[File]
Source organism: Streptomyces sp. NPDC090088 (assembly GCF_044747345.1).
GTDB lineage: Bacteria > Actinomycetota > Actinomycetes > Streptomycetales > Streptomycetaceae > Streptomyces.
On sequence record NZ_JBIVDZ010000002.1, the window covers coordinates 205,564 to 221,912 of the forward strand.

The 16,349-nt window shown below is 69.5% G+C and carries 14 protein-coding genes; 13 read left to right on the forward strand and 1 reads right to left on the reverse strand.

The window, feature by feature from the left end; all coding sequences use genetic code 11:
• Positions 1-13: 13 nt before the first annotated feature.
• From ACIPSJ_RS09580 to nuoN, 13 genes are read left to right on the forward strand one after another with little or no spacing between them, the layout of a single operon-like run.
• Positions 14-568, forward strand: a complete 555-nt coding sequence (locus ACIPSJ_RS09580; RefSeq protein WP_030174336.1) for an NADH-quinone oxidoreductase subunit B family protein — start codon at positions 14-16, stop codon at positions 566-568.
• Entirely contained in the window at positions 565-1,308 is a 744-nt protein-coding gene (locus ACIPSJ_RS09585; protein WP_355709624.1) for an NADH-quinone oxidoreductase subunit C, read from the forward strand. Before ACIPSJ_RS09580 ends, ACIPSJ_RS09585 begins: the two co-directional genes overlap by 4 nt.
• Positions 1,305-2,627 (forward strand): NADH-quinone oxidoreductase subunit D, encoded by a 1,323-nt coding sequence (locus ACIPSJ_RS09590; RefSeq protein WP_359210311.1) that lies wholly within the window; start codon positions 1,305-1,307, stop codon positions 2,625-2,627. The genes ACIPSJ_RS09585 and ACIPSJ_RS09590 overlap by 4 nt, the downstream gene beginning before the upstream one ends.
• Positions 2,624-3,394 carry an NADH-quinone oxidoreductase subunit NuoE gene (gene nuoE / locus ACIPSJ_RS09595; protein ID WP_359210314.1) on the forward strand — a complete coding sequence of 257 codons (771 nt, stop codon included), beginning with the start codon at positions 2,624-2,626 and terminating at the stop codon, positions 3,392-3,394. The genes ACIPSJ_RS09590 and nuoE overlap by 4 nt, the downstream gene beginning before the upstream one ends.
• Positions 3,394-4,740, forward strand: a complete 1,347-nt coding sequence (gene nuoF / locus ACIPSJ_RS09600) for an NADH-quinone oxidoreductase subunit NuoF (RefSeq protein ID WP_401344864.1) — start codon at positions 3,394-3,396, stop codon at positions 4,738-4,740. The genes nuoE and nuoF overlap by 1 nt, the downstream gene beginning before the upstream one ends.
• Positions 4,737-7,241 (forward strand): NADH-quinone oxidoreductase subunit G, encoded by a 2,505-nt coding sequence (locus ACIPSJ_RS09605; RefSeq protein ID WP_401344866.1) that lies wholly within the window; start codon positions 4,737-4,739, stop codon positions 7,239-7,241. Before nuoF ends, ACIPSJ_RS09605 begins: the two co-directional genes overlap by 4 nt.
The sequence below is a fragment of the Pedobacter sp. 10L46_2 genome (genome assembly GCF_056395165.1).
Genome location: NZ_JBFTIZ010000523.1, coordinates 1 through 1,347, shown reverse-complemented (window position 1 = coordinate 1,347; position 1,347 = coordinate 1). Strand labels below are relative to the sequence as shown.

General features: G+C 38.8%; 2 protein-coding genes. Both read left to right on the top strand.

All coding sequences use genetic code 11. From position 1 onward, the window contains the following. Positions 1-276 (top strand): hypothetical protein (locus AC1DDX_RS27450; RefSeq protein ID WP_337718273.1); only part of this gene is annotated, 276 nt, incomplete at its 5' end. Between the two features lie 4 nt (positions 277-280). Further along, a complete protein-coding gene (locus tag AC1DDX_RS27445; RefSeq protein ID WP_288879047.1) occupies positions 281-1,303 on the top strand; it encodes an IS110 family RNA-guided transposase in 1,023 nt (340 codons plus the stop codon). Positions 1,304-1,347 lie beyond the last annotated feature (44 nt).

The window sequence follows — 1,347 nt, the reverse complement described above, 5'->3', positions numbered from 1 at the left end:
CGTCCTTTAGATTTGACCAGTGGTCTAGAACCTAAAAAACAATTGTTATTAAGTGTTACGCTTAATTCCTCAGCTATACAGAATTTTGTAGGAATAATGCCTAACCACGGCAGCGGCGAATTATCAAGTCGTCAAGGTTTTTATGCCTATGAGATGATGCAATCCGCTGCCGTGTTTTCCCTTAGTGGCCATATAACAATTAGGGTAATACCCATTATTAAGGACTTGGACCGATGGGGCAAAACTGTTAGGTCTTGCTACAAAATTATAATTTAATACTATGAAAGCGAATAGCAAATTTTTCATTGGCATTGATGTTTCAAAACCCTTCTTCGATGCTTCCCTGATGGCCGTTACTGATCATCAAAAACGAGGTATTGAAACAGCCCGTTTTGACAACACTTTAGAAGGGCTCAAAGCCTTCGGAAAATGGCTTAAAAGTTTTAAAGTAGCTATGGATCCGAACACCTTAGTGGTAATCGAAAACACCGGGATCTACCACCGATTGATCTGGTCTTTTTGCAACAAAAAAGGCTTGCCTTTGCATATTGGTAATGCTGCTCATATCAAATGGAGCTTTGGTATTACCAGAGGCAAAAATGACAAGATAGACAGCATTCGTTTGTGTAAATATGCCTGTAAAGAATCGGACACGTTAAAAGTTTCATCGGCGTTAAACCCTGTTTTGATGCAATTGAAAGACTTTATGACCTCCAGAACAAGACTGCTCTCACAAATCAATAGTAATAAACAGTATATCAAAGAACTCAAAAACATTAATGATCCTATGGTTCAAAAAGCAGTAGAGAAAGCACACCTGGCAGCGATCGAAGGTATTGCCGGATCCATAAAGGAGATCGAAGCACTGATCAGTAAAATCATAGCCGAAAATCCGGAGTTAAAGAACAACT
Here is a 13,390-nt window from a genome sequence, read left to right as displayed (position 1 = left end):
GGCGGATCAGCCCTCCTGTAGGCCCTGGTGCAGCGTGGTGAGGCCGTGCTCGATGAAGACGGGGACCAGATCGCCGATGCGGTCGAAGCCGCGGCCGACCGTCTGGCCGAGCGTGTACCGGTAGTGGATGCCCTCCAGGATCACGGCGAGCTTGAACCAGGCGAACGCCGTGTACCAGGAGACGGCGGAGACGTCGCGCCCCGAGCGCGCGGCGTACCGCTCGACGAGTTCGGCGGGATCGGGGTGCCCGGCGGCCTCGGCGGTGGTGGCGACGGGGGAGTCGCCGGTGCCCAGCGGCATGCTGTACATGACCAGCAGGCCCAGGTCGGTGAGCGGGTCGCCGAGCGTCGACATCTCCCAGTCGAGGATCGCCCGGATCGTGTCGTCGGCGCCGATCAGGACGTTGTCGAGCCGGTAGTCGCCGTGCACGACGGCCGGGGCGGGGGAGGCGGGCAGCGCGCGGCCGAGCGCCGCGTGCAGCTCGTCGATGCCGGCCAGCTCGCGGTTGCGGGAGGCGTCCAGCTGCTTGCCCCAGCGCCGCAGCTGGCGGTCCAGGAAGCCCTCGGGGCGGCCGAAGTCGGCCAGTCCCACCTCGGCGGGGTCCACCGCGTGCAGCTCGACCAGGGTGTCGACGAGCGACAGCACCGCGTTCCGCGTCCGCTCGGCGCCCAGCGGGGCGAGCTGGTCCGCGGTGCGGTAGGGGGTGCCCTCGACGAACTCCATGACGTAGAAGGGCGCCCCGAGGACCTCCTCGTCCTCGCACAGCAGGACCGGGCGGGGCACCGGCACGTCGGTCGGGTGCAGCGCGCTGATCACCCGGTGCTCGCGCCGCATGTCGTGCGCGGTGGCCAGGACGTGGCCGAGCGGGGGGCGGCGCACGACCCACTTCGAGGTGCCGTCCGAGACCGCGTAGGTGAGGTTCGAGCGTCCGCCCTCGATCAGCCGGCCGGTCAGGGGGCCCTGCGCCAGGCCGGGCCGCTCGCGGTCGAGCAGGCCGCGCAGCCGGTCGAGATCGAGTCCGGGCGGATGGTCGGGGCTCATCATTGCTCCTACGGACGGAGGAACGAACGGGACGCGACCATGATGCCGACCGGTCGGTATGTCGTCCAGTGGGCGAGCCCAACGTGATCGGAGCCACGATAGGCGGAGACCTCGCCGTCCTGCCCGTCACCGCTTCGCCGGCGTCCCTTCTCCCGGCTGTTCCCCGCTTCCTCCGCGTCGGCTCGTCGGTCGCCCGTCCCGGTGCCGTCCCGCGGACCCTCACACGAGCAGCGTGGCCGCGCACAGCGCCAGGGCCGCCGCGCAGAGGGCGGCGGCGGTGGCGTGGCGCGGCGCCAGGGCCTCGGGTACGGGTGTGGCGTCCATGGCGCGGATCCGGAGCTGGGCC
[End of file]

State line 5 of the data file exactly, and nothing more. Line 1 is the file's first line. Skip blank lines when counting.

The window, feature by feature from the left end; all coding sequences use genetic code 11: